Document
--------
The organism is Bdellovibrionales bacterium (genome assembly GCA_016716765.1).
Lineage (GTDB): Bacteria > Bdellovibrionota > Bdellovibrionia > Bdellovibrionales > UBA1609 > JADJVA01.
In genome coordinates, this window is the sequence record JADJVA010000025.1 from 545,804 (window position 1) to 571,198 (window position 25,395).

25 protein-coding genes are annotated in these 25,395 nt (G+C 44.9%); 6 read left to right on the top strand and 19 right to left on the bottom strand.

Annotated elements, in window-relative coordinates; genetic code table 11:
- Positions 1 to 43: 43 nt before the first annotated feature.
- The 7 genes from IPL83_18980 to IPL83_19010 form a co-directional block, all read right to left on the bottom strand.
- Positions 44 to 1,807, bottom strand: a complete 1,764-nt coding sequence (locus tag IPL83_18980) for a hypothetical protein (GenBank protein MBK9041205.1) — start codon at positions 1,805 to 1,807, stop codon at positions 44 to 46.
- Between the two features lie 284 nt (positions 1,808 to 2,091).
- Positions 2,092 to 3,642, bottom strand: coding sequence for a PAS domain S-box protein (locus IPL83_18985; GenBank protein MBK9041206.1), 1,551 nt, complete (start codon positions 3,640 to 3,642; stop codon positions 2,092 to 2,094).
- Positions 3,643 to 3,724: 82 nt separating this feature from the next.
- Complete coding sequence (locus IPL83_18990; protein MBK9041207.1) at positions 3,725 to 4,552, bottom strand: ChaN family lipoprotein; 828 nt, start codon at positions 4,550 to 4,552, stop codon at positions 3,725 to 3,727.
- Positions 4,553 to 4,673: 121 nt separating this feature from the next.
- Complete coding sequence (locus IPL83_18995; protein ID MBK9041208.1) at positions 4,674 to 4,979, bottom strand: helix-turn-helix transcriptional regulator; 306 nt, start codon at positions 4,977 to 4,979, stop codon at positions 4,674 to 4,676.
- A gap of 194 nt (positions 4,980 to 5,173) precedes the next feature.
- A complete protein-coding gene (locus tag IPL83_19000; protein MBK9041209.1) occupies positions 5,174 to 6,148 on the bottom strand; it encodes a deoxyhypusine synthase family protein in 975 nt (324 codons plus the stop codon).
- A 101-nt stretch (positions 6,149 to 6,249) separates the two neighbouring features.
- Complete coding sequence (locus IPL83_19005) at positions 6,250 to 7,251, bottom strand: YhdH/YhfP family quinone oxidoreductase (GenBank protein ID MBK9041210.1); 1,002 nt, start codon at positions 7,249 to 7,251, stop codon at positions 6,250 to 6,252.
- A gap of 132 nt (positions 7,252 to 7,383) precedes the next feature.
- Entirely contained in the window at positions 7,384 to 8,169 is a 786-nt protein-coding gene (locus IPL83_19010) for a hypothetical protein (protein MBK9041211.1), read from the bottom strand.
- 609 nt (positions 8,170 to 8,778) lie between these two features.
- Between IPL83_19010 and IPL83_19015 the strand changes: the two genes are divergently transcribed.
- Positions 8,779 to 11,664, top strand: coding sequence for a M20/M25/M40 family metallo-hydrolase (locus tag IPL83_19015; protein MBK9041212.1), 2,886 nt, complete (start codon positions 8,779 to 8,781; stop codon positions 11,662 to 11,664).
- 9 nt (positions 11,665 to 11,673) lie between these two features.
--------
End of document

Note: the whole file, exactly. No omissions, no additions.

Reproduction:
The organism is Bdellovibrionales bacterium (genome assembly GCA_016716765.1).
Lineage (GTDB): Bacteria > Bdellovibrionota > Bdellovibrionia > Bdellovibrionales > UBA1609 > JADJVA01.
In genome coordinates, this window is the sequence record JADJVA010000025.1 from 545,804 (window position 1) to 571,198 (window position 25,395).

25 protein-coding genes are annotated in these 25,395 nt (G+C 44.9%); 6 read left to right on the top strand and 19 right to left on the bottom strand.

Annotated elements, in window-relative coordinates; genetic code table 11:
- Positions 1 to 43: 43 nt before the first annotated feature.
- The 7 genes from IPL83_18980 to IPL83_19010 form a co-directional block, all read right to left on the bottom strand.
- Positions 44 to 1,807, bottom strand: a complete 1,764-nt coding sequence (locus tag IPL83_18980) for a hypothetical protein (GenBank protein MBK9041205.1) — start codon at positions 1,805 to 1,807, stop codon at positions 44 to 46.
- Between the two features lie 284 nt (positions 1,808 to 2,091).
- Positions 2,092 to 3,642, bottom strand: coding sequence for a PAS domain S-box protein (locus IPL83_18985; GenBank protein MBK9041206.1), 1,551 nt, complete (start codon positions 3,640 to 3,642; stop codon positions 2,092 to 2,094).
- Positions 3,643 to 3,724: 82 nt separating this feature from the next.
- Complete coding sequence (locus IPL83_18990; protein MBK9041207.1) at positions 3,725 to 4,552, bottom strand: ChaN family lipoprotein; 828 nt, start codon at positions 4,550 to 4,552, stop codon at positions 3,725 to 3,727.
- Positions 4,553 to 4,673: 121 nt separating this feature from the next.
- Complete coding sequence (locus IPL83_18995; protein ID MBK9041208.1) at positions 4,674 to 4,979, bottom strand: helix-turn-helix transcriptional regulator; 306 nt, start codon at positions 4,977 to 4,979, stop codon at positions 4,674 to 4,676.
- A gap of 194 nt (positions 4,980 to 5,173) precedes the next feature.
- A complete protein-coding gene (locus tag IPL83_19000; protein MBK9041209.1) occupies positions 5,174 to 6,148 on the bottom strand; it encodes a deoxyhypusine synthase family protein in 975 nt (324 codons plus the stop codon).
- A 101-nt stretch (positions 6,149 to 6,249) separates the two neighbouring features.
- Complete coding sequence (locus IPL83_19005) at positions 6,250 to 7,251, bottom strand: YhdH/YhfP family quinone oxidoreductase (GenBank protein ID MBK9041210.1); 1,002 nt, start codon at positions 7,249 to 7,251, stop codon at positions 6,250 to 6,252.
- A gap of 132 nt (positions 7,252 to 7,383) precedes the next feature.
- Entirely contained in the window at positions 7,384 to 8,169 is a 786-nt protein-coding gene (locus IPL83_19010) for a hypothetical protein (protein MBK9041211.1), read from the bottom strand.
- 609 nt (positions 8,170 to 8,778) lie between these two features.
- Between IPL83_19010 and IPL83_19015 the strand changes: the two genes are divergently transcribed.
- Positions 8,779 to 11,664, top strand: coding sequence for a M20/M25/M40 family metallo-hydrolase (locus tag IPL83_19015; protein MBK9041212.1), 2,886 nt, complete (start codon positions 8,779 to 8,781; stop codon positions 11,662 to 11,664).
- 9 nt (positions 11,665 to 11,673) lie between these two features.